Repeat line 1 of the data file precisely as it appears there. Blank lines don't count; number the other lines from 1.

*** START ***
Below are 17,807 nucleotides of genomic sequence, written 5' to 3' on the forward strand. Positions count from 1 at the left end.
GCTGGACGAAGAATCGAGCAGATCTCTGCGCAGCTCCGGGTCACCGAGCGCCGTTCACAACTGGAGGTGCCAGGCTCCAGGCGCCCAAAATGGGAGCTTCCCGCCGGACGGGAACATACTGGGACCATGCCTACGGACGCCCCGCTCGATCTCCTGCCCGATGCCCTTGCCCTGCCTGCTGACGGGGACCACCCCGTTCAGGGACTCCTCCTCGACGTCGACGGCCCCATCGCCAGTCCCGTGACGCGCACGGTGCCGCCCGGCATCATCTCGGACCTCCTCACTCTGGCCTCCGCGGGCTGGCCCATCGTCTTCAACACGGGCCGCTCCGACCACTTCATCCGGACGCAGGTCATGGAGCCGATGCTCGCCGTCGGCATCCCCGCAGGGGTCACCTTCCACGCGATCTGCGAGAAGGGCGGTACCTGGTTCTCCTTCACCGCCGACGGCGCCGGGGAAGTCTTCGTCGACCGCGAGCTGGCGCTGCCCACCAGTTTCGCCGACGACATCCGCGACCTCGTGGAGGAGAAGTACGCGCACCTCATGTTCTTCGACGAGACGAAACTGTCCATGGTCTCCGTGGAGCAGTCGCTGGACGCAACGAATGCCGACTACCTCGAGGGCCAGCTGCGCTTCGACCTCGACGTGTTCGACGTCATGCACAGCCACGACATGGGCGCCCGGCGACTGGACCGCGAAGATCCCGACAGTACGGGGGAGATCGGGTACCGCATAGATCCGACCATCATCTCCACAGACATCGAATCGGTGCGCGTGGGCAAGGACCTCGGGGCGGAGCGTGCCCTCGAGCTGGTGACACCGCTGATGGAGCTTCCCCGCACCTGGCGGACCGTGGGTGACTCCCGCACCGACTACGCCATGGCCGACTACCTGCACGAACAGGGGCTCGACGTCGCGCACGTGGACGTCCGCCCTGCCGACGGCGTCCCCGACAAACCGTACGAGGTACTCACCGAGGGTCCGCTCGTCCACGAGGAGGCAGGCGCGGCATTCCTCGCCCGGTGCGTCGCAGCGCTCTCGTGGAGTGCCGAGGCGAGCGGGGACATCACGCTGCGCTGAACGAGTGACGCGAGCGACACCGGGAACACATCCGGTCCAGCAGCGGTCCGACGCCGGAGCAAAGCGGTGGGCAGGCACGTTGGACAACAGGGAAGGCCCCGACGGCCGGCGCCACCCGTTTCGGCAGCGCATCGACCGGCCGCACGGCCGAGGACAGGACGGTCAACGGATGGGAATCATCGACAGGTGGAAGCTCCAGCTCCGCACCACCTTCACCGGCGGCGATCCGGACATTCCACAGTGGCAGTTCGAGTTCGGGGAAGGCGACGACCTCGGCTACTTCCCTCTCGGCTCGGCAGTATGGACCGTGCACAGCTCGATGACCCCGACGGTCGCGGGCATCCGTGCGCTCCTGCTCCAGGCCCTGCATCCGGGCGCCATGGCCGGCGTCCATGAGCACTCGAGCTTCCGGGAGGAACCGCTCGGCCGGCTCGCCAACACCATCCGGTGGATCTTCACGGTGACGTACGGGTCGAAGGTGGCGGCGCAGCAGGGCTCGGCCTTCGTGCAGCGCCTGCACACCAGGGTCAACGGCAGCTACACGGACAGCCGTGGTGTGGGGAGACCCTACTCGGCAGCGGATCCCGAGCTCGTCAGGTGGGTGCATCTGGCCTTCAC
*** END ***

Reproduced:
Below are 17,807 nucleotides of genomic sequence, written 5' to 3' on the forward strand. Positions count from 1 at the left end.